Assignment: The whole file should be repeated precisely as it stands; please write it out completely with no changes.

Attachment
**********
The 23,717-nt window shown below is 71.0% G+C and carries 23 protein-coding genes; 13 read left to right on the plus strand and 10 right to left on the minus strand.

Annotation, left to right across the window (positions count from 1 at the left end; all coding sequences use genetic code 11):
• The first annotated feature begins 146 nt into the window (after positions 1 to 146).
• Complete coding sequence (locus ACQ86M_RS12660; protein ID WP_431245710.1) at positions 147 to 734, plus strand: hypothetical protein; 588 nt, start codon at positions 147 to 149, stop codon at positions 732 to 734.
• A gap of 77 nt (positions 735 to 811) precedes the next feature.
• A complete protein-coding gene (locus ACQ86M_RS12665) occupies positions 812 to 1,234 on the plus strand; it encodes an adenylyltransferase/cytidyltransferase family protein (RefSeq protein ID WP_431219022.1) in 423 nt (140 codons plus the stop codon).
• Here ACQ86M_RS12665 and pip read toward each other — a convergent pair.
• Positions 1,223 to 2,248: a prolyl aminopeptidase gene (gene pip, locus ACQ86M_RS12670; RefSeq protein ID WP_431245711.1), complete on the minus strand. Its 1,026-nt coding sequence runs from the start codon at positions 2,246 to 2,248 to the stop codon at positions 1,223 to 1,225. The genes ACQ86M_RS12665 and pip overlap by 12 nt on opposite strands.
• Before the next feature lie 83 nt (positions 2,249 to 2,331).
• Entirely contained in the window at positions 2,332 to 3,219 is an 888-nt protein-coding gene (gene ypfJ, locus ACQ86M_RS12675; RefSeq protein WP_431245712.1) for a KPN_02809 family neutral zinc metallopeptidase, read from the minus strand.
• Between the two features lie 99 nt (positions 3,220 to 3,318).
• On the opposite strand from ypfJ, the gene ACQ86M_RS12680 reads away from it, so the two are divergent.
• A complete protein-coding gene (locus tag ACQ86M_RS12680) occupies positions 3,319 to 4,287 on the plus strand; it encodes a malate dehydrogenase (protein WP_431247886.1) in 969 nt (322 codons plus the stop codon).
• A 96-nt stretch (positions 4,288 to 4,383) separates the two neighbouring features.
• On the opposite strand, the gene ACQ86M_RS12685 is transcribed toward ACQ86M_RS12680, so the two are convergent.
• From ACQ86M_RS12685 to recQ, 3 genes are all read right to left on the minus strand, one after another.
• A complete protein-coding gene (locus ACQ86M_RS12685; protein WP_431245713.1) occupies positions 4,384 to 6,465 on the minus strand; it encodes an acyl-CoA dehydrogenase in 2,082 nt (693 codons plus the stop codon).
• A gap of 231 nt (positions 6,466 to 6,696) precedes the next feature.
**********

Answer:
The 23,717-nt window shown below is 71.0% G+C and carries 23 protein-coding genes; 13 read left to right on the plus strand and 10 right to left on the minus strand.

Annotation, left to right across the window (positions count from 1 at the left end; all coding sequences use genetic code 11):
• The first annotated feature begins 146 nt into the window (after positions 1 to 146).
• Complete coding sequence (locus ACQ86M_RS12660; protein ID WP_431245710.1) at positions 147 to 734, plus strand: hypothetical protein; 588 nt, start codon at positions 147 to 149, stop codon at positions 732 to 734.
• A gap of 77 nt (positions 735 to 811) precedes the next feature.
• A complete protein-coding gene (locus ACQ86M_RS12665) occupies positions 812 to 1,234 on the plus strand; it encodes an adenylyltransferase/cytidyltransferase family protein (RefSeq protein ID WP_431219022.1) in 423 nt (140 codons plus the stop codon).
• Here ACQ86M_RS12665 and pip read toward each other — a convergent pair.
• Positions 1,223 to 2,248: a prolyl aminopeptidase gene (gene pip, locus ACQ86M_RS12670; RefSeq protein ID WP_431245711.1), complete on the minus strand. Its 1,026-nt coding sequence runs from the start codon at positions 2,246 to 2,248 to the stop codon at positions 1,223 to 1,225. The genes ACQ86M_RS12665 and pip overlap by 12 nt on opposite strands.
• Before the next feature lie 83 nt (positions 2,249 to 2,331).
• Entirely contained in the window at positions 2,332 to 3,219 is an 888-nt protein-coding gene (gene ypfJ, locus ACQ86M_RS12675; RefSeq protein WP_431245712.1) for a KPN_02809 family neutral zinc metallopeptidase, read from the minus strand.
• Between the two features lie 99 nt (positions 3,220 to 3,318).
• On the opposite strand from ypfJ, the gene ACQ86M_RS12680 reads away from it, so the two are divergent.
• A complete protein-coding gene (locus tag ACQ86M_RS12680) occupies positions 3,319 to 4,287 on the plus strand; it encodes a malate dehydrogenase (protein WP_431247886.1) in 969 nt (322 codons plus the stop codon).
• A 96-nt stretch (positions 4,288 to 4,383) separates the two neighbouring features.
• On the opposite strand, the gene ACQ86M_RS12685 is transcribed toward ACQ86M_RS12680, so the two are convergent.
• From ACQ86M_RS12685 to recQ, 3 genes are all read right to left on the minus strand, one after another.
• A complete protein-coding gene (locus ACQ86M_RS12685; protein WP_431245713.1) occupies positions 4,384 to 6,465 on the minus strand; it encodes an acyl-CoA dehydrogenase in 2,082 nt (693 codons plus the stop codon).
• A gap of 231 nt (positions 6,466 to 6,696) precedes the next feature.